Monday 13 September 2021

Monday and garden/allotment update

 Morning.  It's dry and fine outside and looks as if there might be some sunshine again just like yesterday, I hope.

I was most excited when I did a trawl around the garden yesterday to see this . . .

Yup - the dwarf French beans are producing.  OK, so it will be a couple of week before they are big enough but it's about the time when the runners give up the ghost so great timing.
Cute babies, aren't they?

I also took a few more photos . . .
The little apache chillies are doing really nicely, as are the less fiery gusty purple ones.  I might pop some in the freezer although, to my surprise, if I leave them out on the window ledge, they dry beautifully.  I still have a few from two years ago which are still perfectly usable.
The middle bed is riddled with cyclamen corms (they are corms, aren't they?) and when the pretty, shy little flowers start emerging, it is a sign that summer is pretty much over and autumn is on the way.  The flowers come first, followed by the leaves which gradually take over and cover the soil with their variegated patterning.
I can never take good photos of the flowers, sadly.

I will be picking the last cucumber later on today.  There are smaller ones but they are withering on the vine and the leaves are dying, brown and wizened as you can see just showing to the left in this photo.  I am sad - the cucumbers have been brilliant in a year when other things have done not so well as usual.  I will definitely be finding space for more next year, they have become a staple in my garden.

The dwarf French beans are coming on great as mentioned above and, to the right, so is the fig tree.
In the 'how to grow a fig tree' instructions I downloaded, one of the things it said was that when pruning the first time, you take off quite a lot of the central stem.  I was a bit 'oh, no, why?' about this but now I can see why.  If you look, you can see loads of new growth emerging from the lower part of the stem which will translate into branches and, maybe, fruit, next year.  I can start creating the shape I want (to grow against the back wall) by being selective about which of these new little shoots I want to keep and which to remove.  Scary stuff!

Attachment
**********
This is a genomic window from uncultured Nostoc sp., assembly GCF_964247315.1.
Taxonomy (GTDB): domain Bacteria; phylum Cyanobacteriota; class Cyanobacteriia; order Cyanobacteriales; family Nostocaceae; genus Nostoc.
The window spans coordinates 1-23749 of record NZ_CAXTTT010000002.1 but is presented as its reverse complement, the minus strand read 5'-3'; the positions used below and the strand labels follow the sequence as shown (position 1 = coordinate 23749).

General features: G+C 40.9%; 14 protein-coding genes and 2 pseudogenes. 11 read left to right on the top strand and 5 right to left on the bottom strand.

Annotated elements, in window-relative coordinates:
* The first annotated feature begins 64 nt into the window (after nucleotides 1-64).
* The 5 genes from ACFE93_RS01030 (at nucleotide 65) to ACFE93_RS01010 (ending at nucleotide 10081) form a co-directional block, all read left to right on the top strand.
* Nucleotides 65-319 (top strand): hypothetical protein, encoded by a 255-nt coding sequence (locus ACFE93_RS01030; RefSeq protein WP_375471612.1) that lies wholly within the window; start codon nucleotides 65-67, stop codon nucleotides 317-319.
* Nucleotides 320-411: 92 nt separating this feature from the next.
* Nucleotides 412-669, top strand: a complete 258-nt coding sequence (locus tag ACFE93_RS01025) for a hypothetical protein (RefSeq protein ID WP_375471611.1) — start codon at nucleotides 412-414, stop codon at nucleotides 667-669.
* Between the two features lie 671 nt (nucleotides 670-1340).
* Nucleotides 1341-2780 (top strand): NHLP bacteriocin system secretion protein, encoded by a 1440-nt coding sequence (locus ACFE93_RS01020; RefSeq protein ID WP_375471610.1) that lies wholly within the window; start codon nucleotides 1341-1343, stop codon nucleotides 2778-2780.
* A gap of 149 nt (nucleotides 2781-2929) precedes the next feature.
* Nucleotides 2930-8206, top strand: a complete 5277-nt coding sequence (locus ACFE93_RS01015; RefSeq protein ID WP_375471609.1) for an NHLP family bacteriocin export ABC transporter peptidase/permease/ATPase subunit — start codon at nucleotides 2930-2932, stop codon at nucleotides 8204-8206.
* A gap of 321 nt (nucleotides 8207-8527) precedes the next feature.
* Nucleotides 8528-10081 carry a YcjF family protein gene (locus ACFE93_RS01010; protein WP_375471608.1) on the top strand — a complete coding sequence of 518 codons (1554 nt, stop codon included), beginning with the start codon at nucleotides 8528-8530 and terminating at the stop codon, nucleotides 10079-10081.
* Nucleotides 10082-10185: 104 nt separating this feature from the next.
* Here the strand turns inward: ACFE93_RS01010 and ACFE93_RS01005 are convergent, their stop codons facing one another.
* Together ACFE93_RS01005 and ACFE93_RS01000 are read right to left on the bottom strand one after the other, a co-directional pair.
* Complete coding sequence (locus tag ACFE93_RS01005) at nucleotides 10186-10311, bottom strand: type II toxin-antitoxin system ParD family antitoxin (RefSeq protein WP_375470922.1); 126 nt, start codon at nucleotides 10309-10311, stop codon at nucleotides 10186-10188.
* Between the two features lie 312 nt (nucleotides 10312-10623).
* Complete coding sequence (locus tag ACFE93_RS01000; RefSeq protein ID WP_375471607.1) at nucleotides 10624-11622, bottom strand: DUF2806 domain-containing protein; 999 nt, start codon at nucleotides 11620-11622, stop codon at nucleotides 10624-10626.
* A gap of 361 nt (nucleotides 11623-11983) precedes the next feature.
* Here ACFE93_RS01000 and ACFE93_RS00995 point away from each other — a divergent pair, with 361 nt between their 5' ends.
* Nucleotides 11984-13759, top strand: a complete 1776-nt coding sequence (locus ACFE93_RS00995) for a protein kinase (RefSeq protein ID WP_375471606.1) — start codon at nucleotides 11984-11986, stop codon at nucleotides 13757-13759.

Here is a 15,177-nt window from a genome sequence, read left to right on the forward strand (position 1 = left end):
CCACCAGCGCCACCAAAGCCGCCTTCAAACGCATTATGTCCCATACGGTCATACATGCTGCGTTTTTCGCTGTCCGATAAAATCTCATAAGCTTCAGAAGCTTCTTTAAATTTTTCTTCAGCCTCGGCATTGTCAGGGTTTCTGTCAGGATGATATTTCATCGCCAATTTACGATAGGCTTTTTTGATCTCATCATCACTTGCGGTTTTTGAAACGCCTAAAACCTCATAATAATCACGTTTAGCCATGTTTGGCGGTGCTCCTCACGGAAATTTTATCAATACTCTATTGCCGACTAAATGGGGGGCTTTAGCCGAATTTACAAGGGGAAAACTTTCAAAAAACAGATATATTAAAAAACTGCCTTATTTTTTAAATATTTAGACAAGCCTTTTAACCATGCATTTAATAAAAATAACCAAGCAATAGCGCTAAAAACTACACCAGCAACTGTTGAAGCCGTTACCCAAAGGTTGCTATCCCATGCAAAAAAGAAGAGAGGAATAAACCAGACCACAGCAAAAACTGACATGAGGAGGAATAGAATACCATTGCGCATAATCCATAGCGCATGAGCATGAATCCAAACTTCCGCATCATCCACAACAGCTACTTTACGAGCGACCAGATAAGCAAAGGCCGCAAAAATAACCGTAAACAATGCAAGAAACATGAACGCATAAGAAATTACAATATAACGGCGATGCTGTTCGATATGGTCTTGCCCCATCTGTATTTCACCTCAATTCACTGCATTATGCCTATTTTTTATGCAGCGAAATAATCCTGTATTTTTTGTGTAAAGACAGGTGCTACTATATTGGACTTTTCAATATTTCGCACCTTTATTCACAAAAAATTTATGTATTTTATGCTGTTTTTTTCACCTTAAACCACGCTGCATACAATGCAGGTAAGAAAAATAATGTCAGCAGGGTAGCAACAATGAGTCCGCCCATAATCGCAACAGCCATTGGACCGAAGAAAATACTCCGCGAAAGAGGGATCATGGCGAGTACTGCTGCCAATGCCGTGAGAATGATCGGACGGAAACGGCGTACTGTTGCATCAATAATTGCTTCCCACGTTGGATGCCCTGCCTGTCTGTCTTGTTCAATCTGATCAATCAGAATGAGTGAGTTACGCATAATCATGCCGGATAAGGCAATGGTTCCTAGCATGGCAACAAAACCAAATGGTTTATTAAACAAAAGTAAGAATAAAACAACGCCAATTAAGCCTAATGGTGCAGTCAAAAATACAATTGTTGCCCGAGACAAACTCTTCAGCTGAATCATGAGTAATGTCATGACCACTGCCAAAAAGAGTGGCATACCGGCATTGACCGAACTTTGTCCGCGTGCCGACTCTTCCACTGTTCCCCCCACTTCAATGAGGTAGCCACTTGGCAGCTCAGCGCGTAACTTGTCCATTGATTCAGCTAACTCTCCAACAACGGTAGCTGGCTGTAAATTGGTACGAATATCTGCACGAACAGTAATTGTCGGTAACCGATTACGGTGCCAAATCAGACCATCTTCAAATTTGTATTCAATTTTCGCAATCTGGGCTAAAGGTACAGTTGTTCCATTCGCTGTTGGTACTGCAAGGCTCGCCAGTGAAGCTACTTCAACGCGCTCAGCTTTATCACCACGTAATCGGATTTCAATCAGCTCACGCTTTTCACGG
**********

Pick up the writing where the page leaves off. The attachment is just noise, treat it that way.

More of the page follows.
By the way, the three fruits that it came with have done nothing and will need to be removed when I pluck up enough courage to prune.

And finally, the light of my life right now, the flamenco ballerina!  One massive apple and five not so massive but equally healthy apples all coming along really nicely, starting to redden and looking delicious.
I have to be patient for three weeks or so as it is an October picker.

I drove to the allotment to water and pick, coming back with:
a bagful of runner beans
two baby corn
loads of raspberries
two redlove apples
three pears
and a laxton windfall
The runners are definitely on their last legs, desperate to finish their cycle.  The beans are becoming more woody and I know that when I get to process them, several will end up on the compost bin.
The baby corn is also more or less cropped out but I keep looking as the occasional one still pops up from where the stem and leaf meets.
There's still loads of raspberries coming along.  I'm glad because the ones at home have not been very successful this year.  I think I need to replace the soil in their container but there's plenty of time to do that.  As autumn cropping fruit, they fruit on that year's growth and don't get pruned until the new growth starts emerging - more or less early spring, in fact.